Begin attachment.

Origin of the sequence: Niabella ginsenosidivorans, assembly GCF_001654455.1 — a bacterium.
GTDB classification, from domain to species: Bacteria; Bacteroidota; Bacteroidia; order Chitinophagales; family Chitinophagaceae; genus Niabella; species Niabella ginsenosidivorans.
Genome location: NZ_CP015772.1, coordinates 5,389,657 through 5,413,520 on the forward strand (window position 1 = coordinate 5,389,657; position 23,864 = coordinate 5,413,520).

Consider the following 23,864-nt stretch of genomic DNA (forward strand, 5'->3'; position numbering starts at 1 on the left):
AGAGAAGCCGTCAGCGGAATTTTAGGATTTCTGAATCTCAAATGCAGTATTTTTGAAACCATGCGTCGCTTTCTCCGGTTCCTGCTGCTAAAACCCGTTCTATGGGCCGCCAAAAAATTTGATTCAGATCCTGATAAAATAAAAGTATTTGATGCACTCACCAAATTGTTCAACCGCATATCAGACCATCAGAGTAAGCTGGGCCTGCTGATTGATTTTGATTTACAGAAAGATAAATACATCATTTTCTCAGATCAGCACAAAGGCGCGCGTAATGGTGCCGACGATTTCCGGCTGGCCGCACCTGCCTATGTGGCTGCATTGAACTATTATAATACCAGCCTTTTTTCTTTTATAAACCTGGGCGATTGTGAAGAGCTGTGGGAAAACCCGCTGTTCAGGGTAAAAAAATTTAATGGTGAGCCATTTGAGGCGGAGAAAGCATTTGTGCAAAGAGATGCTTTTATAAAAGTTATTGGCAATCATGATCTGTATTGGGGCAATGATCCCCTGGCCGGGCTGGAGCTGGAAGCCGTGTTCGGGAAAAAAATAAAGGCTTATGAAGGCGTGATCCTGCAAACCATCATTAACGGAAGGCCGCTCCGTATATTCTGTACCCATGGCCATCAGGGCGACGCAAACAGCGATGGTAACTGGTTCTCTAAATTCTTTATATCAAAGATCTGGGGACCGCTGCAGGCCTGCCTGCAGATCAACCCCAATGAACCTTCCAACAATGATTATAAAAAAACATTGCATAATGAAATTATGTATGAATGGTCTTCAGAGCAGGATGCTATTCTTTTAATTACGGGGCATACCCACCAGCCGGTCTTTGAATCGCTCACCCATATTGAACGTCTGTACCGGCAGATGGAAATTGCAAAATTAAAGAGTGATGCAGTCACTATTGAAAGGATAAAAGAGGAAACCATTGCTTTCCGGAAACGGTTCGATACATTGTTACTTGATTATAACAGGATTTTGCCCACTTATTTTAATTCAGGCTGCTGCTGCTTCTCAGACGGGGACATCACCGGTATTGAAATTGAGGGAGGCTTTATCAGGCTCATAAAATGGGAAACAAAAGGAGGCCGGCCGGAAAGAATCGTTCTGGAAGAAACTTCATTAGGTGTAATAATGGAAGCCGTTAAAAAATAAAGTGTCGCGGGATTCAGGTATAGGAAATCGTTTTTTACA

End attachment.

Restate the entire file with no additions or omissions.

Origin of the sequence: Niabella ginsenosidivorans, assembly GCF_001654455.1 — a bacterium.
GTDB classification, from domain to species: Bacteria; Bacteroidota; Bacteroidia; order Chitinophagales; family Chitinophagaceae; genus Niabella; species Niabella ginsenosidivorans.
Genome location: NZ_CP015772.1, coordinates 5,389,657 through 5,413,520 on the forward strand (window position 1 = coordinate 5,389,657; position 23,864 = coordinate 5,413,520).

Consider the following 23,864-nt stretch of genomic DNA (forward strand, 5'->3'; position numbering starts at 1 on the left):
AGAGAAGCCGTCAGCGGAATTTTAGGATTTCTGAATCTCAAATGCAGTATTTTTGAAACCATGCGTCGCTTTCTCCGGTTCCTGCTGCTAAAACCCGTTCTATGGGCCGCCAAAAAATTTGATTCAGATCCTGATAAAATAAAAGTATTTGATGCACTCACCAAATTGTTCAACCGCATATCAGACCATCAGAGTAAGCTGGGCCTGCTGATTGATTTTGATTTACAGAAAGATAAATACATCATTTTCTCAGATCAGCACAAAGGCGCGCGTAATGGTGCCGACGATTTCCGGCTGGCCGCACCTGCCTATGTGGCTGCATTGAACTATTATAATACCAGCCTTTTTTCTTTTATAAACCTGGGCGATTGTGAAGAGCTGTGGGAAAACCCGCTGTTCAGGGTAAAAAAATTTAATGGTGAGCCATTTGAGGCGGAGAAAGCATTTGTGCAAAGAGATGCTTTTATAAAAGTTATTGGCAATCATGATCTGTATTGGGGCAATGATCCCCTGGCCGGGCTGGAGCTGGAAGCCGTGTTCGGGAAAAAAATAAAGGCTTATGAAGGCGTGATCCTGCAAACCATCATTAACGGAAGGCCGCTCCGTATATTCTGTACCCATGGCCATCAGGGCGACGCAAACAGCGATGGTAACTGGTTCTCTAAATTCTTTATATCAAAGATCTGGGGACCGCTGCAGGCCTGCCTGCAGATCAACCCCAATGAACCTTCCAACAATGATTATAAAAAAACATTGCATAATGAAATTATGTATGAATGGTCTTCAGAGCAGGATGCTATTCTTTTAATTACGGGGCATACCCACCAGCCGGTCTTTGAATCGCTCACCCATATTGAACGTCTGTACCGGCAGATGGAAATTGCAAAATTAAAGAGTGATGCAGTCACTATTGAAAGGATAAAAGAGGAAACCATTGCTTTCCGGAAACGGTTCGATACATTGTTACTTGATTATAACAGGATTTTGCCCACTTATTTTAATTCAGGCTGCTGCTGCTTCTCAGACGGGGACATCACCGGTATTGAAATTGAGGGAGGCTTTATCAGGCTCATAAAATGGGAAACAAAAGGAGGCCGGCCGGAAAGAATCGTTCTGGAAGAAACTTCATTAGGTGTAATAATGGAAGCCGTTAAAAAATAAAGTGTCGCGGGATTCAGGTATAGGAAATCGTTTTTTACA